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Charlottesville: James Fields guilty of murder for driving vehicle into crowd

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The August 12, 2017 violence, which claimed the life of 32-year-old paralegal Heather Heyer and injured dozens more, turned the bucolic university city in Virginia into a symbol of the growing audacity of the far right under Trump - to the dismay of many of its residents.

Hill, on the defense, said his client was "scared to death" and drove his auto sporadically in fear the throngs of people would attack him during the violent clashes on the street.

A jury of seven women and five men began deliberating Friday morning and took just over seven hours to reach its decision that James Alex Fields Jr., 21, of Maumee, Ohio, acted with premeditation when he backed up his 2010 Dodge Challenger and then roared it down a narrow downtown street crowded with counter protesters, slamming into them and another vehicle.

They showed video and presented witnesses testifying that there was no one around Fields' vehicle when he slowly backed it up the street and then raced it forward down the hill into the unsuspecting crowd.

Fields was also found guilty of eight counts of malicious wounding of various degrees, and a count of failing to stop at the scene of an accident. He still faces a federal trial on hate crimes that carries the possibility of the death penalty.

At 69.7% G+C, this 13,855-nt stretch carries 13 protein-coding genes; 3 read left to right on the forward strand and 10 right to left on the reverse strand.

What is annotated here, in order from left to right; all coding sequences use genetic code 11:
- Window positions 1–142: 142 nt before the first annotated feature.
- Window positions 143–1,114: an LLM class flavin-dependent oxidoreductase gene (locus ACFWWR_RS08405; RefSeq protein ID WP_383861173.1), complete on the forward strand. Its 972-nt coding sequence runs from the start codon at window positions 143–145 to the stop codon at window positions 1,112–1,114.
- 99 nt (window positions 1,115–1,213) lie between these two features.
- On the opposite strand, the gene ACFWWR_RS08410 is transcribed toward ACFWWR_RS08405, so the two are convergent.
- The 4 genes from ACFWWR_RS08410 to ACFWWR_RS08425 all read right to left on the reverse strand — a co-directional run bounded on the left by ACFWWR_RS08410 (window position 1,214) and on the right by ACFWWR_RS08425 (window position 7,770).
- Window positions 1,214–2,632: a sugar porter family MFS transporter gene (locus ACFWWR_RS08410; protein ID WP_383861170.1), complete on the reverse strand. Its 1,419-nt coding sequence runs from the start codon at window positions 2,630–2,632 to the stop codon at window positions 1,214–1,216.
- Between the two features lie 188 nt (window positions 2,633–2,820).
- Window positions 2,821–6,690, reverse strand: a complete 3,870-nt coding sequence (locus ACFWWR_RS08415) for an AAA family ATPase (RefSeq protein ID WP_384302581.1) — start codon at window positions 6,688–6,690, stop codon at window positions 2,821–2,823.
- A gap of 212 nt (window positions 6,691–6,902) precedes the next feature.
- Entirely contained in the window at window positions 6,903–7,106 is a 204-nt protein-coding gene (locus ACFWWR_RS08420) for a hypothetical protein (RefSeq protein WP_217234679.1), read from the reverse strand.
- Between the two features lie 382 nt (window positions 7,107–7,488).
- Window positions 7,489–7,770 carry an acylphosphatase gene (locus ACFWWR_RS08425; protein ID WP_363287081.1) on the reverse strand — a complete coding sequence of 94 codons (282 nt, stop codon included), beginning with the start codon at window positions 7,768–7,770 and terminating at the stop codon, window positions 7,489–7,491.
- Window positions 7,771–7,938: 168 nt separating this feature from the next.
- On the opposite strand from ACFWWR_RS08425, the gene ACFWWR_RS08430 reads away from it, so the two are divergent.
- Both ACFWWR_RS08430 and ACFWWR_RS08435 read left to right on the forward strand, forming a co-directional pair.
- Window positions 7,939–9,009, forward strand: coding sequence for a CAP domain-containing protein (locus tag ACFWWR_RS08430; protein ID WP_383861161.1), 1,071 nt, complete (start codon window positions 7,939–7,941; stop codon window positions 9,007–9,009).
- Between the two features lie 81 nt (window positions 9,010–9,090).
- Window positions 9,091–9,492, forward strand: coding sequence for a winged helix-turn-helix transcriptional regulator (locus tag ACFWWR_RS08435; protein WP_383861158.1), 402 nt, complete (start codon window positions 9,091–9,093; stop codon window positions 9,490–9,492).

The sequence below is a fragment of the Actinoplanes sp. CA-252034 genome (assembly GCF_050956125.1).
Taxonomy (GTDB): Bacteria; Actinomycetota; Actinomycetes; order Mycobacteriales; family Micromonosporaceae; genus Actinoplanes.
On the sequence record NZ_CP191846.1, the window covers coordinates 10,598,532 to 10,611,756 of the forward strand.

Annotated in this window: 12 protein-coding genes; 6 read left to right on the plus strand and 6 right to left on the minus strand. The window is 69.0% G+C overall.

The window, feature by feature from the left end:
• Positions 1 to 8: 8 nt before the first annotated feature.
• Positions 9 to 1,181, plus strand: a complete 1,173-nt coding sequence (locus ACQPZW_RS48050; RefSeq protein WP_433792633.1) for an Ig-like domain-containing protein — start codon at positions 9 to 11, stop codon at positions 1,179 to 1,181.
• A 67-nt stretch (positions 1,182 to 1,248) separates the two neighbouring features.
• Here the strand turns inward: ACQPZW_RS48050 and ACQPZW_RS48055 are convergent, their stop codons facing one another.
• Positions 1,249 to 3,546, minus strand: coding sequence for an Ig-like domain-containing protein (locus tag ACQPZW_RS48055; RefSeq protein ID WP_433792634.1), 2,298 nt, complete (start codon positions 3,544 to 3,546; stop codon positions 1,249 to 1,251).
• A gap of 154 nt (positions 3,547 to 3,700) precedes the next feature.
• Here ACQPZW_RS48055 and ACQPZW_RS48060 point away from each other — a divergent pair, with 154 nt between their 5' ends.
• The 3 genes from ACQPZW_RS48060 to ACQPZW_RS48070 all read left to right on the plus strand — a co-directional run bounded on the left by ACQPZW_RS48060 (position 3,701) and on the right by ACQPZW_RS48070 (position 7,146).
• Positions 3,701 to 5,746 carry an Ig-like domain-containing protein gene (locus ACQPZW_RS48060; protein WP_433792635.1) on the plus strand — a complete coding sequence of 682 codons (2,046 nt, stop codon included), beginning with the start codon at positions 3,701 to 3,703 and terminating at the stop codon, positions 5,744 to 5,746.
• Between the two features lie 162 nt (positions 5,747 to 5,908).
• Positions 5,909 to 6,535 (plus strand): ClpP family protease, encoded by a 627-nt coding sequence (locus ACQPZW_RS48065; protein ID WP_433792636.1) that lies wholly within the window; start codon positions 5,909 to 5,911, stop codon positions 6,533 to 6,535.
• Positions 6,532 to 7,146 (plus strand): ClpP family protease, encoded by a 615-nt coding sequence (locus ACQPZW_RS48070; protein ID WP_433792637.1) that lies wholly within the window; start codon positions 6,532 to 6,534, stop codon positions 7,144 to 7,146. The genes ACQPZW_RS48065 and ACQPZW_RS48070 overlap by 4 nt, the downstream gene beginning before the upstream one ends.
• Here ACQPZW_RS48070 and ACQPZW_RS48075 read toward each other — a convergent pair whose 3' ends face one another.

The sentencing phase will begin Monday at 9:30 a.m.; the jury will consider whether to recommend life in prison.

The car-ramming incident capped a day of tensions and physical clashes between hundreds of white nationalists, white supremacists and neo-Nazis who had assembled in Charlottesville to protest plans to remove statues of two Confederate generals, and groups of opposing demonstrators.

But Fields' lawyer said he panicked and was "scared to death" after witnessing violent clashes earlier in the day. When Fields' mother responded, she noted how Heyer's mother Susan Bro "lost her daughter". They will not replace us!" they yelled, in a response to the chants heard during the 2017 rally, when some white nationalists shouted: "You will not replace us! and "Jews will not replace us".

According to one of his former teachers, Fields was known in high school for being fascinated with Nazism and idolizing Adolf Hitler. "We're not the one who need to be careful", Fields replied in a misspelled text message on August 11, 2017.

According to The Associated Press, he also told his mother while in jail that he was mobbed "by a violent group of terrorists" at the rally. In another, Fields referred to the mother of the woman who was killed as a "communist" and "one of those anti-white supremacists".

Fields' defense asked the court to find him guilty of lesser charges of unlawful wounding and involuntary manslaughter, arguing that he was immature at the time of the attack and that he drove into protesters out of fear. A video of Fields being interrogated after the crash showed him sobbing and hyperventilating after he was told a woman had died and others were seriously injured. No trial has been scheduled yet.